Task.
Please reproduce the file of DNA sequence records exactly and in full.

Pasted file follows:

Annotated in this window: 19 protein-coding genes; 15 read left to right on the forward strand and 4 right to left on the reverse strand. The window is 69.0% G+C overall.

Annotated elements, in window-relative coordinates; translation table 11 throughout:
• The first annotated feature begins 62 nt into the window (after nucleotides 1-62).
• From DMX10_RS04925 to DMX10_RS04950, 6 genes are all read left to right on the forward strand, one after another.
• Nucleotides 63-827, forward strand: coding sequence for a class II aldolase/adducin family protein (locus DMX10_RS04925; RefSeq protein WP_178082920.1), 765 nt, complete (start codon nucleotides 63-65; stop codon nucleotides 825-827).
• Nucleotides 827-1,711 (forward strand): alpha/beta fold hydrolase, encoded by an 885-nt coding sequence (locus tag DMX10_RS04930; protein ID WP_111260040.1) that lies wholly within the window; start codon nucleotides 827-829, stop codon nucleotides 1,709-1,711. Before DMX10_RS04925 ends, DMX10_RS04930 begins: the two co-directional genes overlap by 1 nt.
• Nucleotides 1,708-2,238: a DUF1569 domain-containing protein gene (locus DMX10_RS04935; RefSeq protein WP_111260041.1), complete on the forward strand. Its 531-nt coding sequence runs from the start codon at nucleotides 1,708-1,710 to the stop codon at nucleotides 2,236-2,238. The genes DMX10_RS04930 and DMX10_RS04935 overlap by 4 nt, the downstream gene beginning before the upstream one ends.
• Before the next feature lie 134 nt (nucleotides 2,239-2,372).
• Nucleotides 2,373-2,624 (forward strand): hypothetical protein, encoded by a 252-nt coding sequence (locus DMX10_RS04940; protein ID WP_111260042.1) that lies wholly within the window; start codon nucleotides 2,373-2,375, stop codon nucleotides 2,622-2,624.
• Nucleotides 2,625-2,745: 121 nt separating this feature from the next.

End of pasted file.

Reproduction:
Annotated in this window: 19 protein-coding genes; 15 read left to right on the forward strand and 4 right to left on the reverse strand. The window is 69.0% G+C overall.

Annotated elements, in window-relative coordinates; translation table 11 throughout:
• The first annotated feature begins 62 nt into the window (after nucleotides 1-62).
• From DMX10_RS04925 to DMX10_RS04950, 6 genes are all read left to right on the forward strand, one after another.
• Nucleotides 63-827, forward strand: coding sequence for a class II aldolase/adducin family protein (locus DMX10_RS04925; RefSeq protein WP_178082920.1), 765 nt, complete (start codon nucleotides 63-65; stop codon nucleotides 825-827).
• Nucleotides 827-1,711 (forward strand): alpha/beta fold hydrolase, encoded by an 885-nt coding sequence (locus tag DMX10_RS04930; protein ID WP_111260040.1) that lies wholly within the window; start codon nucleotides 827-829, stop codon nucleotides 1,709-1,711. Before DMX10_RS04925 ends, DMX10_RS04930 begins: the two co-directional genes overlap by 1 nt.
• Nucleotides 1,708-2,238: a DUF1569 domain-containing protein gene (locus DMX10_RS04935; RefSeq protein WP_111260041.1), complete on the forward strand. Its 531-nt coding sequence runs from the start codon at nucleotides 1,708-1,710 to the stop codon at nucleotides 2,236-2,238. The genes DMX10_RS04930 and DMX10_RS04935 overlap by 4 nt, the downstream gene beginning before the upstream one ends.
• Before the next feature lie 134 nt (nucleotides 2,239-2,372).
• Nucleotides 2,373-2,624 (forward strand): hypothetical protein, encoded by a 252-nt coding sequence (locus DMX10_RS04940; protein ID WP_111260042.1) that lies wholly within the window; start codon nucleotides 2,373-2,375, stop codon nucleotides 2,622-2,624.
• Nucleotides 2,625-2,745: 121 nt separating this feature from the next.